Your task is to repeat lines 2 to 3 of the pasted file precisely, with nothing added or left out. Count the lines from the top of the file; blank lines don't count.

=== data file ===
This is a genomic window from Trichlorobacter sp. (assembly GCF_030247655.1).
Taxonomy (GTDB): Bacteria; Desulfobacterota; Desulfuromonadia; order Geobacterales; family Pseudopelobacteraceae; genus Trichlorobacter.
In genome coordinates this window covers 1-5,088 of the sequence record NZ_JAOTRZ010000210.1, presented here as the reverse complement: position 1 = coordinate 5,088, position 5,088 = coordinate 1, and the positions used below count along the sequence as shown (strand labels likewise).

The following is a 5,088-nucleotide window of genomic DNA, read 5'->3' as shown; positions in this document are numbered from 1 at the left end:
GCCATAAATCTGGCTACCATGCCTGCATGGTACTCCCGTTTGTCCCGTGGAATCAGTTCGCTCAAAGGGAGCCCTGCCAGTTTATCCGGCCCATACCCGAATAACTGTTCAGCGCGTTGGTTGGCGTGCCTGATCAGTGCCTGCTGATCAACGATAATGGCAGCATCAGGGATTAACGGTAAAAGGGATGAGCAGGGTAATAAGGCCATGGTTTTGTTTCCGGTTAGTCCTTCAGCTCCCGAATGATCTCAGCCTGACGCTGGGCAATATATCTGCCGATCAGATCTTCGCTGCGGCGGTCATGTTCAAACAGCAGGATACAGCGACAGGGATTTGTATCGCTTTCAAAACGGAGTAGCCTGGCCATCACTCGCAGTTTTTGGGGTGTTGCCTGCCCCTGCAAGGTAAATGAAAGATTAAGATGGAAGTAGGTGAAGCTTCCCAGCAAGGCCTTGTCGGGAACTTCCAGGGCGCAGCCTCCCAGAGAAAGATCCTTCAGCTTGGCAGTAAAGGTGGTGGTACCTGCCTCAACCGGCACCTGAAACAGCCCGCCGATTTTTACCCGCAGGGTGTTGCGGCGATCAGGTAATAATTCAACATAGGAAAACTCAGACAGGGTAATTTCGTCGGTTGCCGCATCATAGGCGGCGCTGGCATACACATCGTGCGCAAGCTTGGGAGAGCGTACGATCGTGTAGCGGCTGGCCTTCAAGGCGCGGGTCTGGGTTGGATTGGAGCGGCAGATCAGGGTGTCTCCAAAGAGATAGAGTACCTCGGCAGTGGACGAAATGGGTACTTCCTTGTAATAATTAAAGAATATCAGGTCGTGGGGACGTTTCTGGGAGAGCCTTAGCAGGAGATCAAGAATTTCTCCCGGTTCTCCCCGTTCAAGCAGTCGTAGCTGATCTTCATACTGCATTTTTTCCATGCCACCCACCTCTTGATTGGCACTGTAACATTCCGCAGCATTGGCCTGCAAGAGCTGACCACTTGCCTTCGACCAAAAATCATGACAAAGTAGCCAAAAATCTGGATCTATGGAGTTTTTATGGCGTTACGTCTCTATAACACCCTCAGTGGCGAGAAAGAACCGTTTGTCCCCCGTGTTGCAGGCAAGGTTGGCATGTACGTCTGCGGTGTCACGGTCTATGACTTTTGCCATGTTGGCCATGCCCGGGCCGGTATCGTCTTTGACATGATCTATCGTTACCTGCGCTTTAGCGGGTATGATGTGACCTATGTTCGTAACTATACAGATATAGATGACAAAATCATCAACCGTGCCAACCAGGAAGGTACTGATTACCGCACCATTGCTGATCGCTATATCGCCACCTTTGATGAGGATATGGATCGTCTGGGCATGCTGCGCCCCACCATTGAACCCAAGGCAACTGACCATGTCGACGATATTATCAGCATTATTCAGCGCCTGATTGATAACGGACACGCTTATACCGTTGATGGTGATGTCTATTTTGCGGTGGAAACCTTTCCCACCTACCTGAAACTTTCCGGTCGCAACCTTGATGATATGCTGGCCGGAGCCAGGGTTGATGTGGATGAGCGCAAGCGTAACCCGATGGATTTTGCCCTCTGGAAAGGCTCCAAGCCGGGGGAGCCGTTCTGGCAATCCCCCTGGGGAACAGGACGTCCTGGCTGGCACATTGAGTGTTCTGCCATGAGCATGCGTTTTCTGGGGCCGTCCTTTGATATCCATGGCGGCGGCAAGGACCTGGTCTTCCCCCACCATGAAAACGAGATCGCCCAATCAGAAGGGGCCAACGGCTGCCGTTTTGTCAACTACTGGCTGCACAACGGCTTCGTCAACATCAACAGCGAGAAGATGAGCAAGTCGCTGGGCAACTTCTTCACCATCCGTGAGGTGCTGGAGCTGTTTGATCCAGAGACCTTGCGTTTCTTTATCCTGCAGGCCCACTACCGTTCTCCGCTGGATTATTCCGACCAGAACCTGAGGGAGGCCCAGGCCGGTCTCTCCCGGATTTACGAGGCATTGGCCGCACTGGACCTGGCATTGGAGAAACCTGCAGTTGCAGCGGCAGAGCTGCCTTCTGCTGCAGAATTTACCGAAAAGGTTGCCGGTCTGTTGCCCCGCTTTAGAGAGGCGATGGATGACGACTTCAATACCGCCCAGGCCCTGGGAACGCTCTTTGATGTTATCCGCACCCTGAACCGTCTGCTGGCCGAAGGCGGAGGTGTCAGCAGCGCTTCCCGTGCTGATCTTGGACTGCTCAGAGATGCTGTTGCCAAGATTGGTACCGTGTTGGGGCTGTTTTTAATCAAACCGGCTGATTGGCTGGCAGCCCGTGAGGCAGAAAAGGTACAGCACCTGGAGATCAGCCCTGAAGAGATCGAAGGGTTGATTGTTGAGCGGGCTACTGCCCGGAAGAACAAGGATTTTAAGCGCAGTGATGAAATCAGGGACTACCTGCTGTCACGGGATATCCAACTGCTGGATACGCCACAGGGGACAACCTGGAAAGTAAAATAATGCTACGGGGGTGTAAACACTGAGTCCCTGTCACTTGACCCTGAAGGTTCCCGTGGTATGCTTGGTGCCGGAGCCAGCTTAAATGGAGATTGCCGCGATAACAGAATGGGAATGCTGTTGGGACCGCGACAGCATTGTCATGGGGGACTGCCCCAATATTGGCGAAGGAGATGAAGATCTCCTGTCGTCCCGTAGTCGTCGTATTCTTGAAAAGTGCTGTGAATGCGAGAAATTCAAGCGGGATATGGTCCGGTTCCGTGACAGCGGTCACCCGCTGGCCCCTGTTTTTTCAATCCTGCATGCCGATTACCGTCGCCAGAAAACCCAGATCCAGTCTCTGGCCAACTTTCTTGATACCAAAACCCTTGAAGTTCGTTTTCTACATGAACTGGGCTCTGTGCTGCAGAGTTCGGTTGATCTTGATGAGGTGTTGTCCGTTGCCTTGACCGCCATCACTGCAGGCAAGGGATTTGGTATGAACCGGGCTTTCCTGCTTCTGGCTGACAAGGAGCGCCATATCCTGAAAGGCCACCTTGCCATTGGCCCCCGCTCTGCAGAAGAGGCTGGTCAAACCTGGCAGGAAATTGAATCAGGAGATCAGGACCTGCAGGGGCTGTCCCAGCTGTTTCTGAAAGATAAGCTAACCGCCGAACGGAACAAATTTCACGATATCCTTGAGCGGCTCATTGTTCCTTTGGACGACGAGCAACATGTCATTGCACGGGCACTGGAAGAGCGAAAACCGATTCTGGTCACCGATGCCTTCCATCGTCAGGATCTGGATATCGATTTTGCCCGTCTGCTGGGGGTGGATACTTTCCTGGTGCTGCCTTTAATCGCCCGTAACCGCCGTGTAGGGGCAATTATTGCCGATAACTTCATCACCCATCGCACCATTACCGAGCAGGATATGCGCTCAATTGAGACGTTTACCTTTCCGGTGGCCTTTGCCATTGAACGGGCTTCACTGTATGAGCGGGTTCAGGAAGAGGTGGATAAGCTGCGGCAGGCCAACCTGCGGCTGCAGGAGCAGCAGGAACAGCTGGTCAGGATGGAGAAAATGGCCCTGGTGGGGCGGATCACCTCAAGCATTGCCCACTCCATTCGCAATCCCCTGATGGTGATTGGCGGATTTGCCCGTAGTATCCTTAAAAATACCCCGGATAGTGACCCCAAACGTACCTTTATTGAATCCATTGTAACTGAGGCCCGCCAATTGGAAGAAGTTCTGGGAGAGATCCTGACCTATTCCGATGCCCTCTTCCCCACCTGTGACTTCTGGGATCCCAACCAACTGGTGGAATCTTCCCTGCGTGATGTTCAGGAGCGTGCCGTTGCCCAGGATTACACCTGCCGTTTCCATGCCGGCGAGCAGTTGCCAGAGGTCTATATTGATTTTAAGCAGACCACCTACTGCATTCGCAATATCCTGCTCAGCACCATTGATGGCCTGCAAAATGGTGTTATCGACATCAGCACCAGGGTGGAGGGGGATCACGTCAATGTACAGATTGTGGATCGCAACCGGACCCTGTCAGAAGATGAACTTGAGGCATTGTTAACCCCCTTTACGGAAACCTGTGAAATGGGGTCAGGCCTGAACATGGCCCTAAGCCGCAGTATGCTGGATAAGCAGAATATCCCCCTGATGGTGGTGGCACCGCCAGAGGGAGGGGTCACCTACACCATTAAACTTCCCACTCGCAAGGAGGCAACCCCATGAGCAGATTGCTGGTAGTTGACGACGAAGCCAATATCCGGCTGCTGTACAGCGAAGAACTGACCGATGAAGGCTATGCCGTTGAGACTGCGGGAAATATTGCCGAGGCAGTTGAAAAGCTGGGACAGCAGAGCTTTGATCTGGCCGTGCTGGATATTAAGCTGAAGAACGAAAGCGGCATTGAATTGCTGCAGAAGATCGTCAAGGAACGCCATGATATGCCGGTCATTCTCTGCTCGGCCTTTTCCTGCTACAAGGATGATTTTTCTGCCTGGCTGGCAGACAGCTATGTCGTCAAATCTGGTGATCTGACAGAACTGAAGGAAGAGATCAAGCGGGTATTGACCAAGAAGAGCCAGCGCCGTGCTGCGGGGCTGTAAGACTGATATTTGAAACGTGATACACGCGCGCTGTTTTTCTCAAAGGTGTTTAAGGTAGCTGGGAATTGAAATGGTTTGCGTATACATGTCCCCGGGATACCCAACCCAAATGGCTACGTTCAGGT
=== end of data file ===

Taxonomy (GTDB): Bacteria; Desulfobacterota; Desulfuromonadia; order Geobacterales; family Pseudopelobacteraceae; genus Trichlorobacter.
In genome coordinates this window covers 1-5,088 of the sequence record NZ_JAOTRZ010000210.1, presented here as the reverse complement: position 1 = coordinate 5,088, position 5,088 = coordinate 1, and the positions used below count along the sequence as shown (strand labels likewise).